Ajrara gharana

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Ajrara gharana or Ajrada gharana is one of the six main traditional schools in tabla drum. The distinctiveness of this Gharana is the use of complex Bols and Meend. Pakhawaj bols are rare. The stress is on Ad and Barabar laya. It specializes in the three-time pattern. The position of the left drum is not changed, but its face is touched with the thumb.

History[edit]

This school was founded in the nineteenth century by Miru Khan and Kallu Khan, disciples of Sitab Khan of the Delhi gharana, at the Ajrara village, in Uttar Pradesh.

Playing style[edit]

Clarity of sound is made possible by the propensity for using the index and middle fingers in the traditional manner. The Ajrara gharana style includes bol patterns that are rather complicated, much more than does the Delhi gharana, and for the purpose the third fingers are brought into play as well. Bols like Dhina gi na, Ghe Ghe Tit Kit, Dha Ge Na etc. are most frequently used. These bols create a certain resonance . Pakhawaj bols are rarely encountered in this gharana.

Gheginak, gheghe, Dhadagena, Nadagena or Tadagena etc. are used in the Qaidas.

Ajrada is most well known for its theme and various compositions (mainly Qaidas) as well as its beautiful and balanced Bayan (bass drum) work. The Qaidas of Ajrada, often, have an additional third line out of four; this is one of the few "gifts" of Ajrada to the tabla world.

Following is the typical Ajrada Kayada based on Teen Taal or tritaal:

Dhag Dhinagina DhaTtirkitatakTirkit DhagDhina DhatitDhagTinagina

1 -------------------- 2 -------------------- 3 -------------------- 4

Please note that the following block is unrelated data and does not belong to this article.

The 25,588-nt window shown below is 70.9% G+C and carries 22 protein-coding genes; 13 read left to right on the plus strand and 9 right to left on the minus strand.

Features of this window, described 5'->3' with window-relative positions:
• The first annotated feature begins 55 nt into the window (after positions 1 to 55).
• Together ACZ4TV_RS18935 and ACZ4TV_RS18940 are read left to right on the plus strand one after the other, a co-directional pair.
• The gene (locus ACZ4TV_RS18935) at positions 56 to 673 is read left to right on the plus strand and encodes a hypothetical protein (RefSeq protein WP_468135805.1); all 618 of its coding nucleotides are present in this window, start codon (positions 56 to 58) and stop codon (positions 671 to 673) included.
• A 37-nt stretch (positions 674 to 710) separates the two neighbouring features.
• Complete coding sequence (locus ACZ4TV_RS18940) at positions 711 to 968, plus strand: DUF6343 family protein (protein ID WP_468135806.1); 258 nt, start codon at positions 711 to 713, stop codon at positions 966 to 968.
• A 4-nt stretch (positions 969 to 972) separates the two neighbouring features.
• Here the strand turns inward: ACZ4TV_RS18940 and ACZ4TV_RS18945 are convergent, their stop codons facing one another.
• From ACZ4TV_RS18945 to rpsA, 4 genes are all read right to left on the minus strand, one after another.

Tag Tinagina TTtirkitatakTirkit DhagDhina DhatitDhagDhinagina (First 8)

5 6 7 8

Dhag Dhinagina DhaTtirkitatakTirkit DhagDhina DhatitDhagTinagina

9 10 11 12

Tag Tinagina TTtirkitatakTirkit DhagDhina DhatitDhagDhinagina (Second 8 Bits)

13 14 15 16

Prominent exponents[edit]

Though, on the world stage Ajrada is weakly represented, the gharanas compositions are played by almost everyone. The most notable representative of this Gharana has been Ustad Habibuddin Khan. Maestros like Ut Ahmed Jan Thirakwa, Ustad Amir Hussain Khan and Shaikh Dawood excelled in the rendition of many rare and poetic compositions of Ajrada.

Manju Khan Sahib, son and student of Ustad Habibuddin Khan Sahib, is a great representative of Ajrada Gharana. So also Ustad Niazu Khan and Pt Sudhirkumar Saxena (professor at M.S.University, Baroda, and student of Habibuddin Khan) were noted teachers. Pt.Sudhirkumar Saxena lived for many years in Baroda and also made such pupils like Shri.Madhukar Gurav and many more out of which Pandit Vikram Patil based in Baroda is the extraordinarily skilled exponent of the Ajrada gharana.

Pandit Vikram Patil is a global celebrity today raved for his versatility of Tabla Solo, Accompaniment to celebrity Light Music Vocalists of India and has dedicated his life to pass onto the upcoming generation the skills of the Tabla. Pandit Vikram's contribution to the world of music is immense and impeccable. His own innovations and creations of Kaydaas are so unique and difficult that the representatives of Ajrada gharana find it a dream to reproduce them. Ramzan Khan and Manju Khan have been solid tablists. Another living exponent is Ustad Hashmat Ali Khan.

Ustad Ghulam Sarvar Sabri and Ustad Akram Khan and Shri Gulfam Sabri, Pandit Vikram Patil are among the finest young representatives of Ajrada Gharana today. The disciples of ustad manju khan saheb are Anil kumar from ludhiana, Athar hussain, Parvez Hussain, Aman ali all from new delhi, Sanjesh Parshad from Fiji and they are spreading the Tabla of ajrada gharna throughout.

References[edit]

  • The Major Traditions of North Indian Tabla Drumming: A Survey Presentation Based on Performances by India's Leading Artists, by Robert S. Gottlieb. Pub. Musikverlag E. Katzbichler, 1977. ISBN 978-3-8739-7300-8.